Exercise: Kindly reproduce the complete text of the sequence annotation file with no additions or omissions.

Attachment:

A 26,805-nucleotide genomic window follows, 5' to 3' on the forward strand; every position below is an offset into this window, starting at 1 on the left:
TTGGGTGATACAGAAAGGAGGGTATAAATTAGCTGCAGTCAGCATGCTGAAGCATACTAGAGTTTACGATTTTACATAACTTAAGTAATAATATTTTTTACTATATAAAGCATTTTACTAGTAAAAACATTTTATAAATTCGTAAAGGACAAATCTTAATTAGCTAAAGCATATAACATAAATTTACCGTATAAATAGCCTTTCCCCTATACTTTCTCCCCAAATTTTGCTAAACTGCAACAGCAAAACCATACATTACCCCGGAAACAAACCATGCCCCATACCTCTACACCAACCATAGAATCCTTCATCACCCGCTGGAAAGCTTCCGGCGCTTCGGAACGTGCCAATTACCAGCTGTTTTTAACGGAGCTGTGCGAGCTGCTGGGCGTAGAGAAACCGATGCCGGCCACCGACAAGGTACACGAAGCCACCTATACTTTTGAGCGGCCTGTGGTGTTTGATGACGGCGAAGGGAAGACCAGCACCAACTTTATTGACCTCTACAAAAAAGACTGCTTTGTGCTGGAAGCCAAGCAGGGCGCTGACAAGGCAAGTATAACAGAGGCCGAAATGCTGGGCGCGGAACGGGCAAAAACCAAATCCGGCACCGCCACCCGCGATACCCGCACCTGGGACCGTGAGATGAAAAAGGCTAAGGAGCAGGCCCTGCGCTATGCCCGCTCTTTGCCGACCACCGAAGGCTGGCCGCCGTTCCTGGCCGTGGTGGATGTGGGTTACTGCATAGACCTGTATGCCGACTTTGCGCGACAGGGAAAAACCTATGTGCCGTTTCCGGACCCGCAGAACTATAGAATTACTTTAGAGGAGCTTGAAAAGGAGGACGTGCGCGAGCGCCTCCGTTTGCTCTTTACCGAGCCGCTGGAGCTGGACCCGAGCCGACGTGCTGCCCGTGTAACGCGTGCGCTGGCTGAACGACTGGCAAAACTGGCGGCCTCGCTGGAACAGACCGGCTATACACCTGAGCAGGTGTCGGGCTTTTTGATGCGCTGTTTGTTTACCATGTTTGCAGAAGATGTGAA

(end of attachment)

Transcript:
A 26,805-nucleotide genomic window follows, 5' to 3' on the forward strand; every position below is an offset into this window, starting at 1 on the left:
TTGGGTGATACAGAAAGGAGGGTATAAATTAGCTGCAGTCAGCATGCTGAAGCATACTAGAGTTTACGATTTTACATAACTTAAGTAATAATATTTTTTACTATATAAAGCATTTTACTAGTAAAAACATTTTATAAATTCGTAAAGGACAAATCTTAATTAGCTAAAGCATATAACATAAATTTACCGTATAAATAGCCTTTCCCCTATACTTTCTCCCCAAATTTTGCTAAACTGCAACAGCAAAACCATACATTACCCCGGAAACAAACCATGCCCCATACCTCTACACCAACCATAGAATCCTTCATCACCCGCTGGAAAGCTTCCGGCGCTTCGGAACGTGCCAATTACCAGCTGTTTTTAACGGAGCTGTGCGAGCTGCTGGGCGTAGAGAAACCGATGCCGGCCACCGACAAGGTACACGAAGCCACCTATACTTTTGAGCGGCCTGTGGTGTTTGATGACGGCGAAGGGAAGACCAGCACCAACTTTATTGACCTCTACAAAAAAGACTGCTTTGTGCTGGAAGCCAAGCAGGGCGCTGACAAGGCAAGTATAACAGAGGCCGAAATGCTGGGCGCGGAACGGGCAAAAACCAAATCCGGCACCGCCACCCGCGATACCCGCACCTGGGACCGTGAGATGAAAAAGGCTAAGGAGCAGGCCCTGCGCTATGCCCGCTCTTTGCCGACCACCGAAGGCTGGCCGCCGTTCCTGGCCGTGGTGGATGTGGGTTACTGCATAGACCTGTATGCCGACTTTGCGCGACAGGGAAAAACCTATGTGCCGTTTCCGGACCCGCAGAACTATAGAATTACTTTAGAGGAGCTTGAAAAGGAGGACGTGCGCGAGCGCCTCCGTTTGCTCTTTACCGAGCCGCTGGAGCTGGACCCGAGCCGACGTGCTGCCCGTGTAACGCGTGCGCTGGCTGAACGACTGGCAAAACTGGCGGCCTCGCTGGAACAGACCGGCTATACACCTGAGCAGGTGTCGGGCTTTTTGATGCGCTGTTTGTTTACCATGTTTGCAGAAGATGTGAA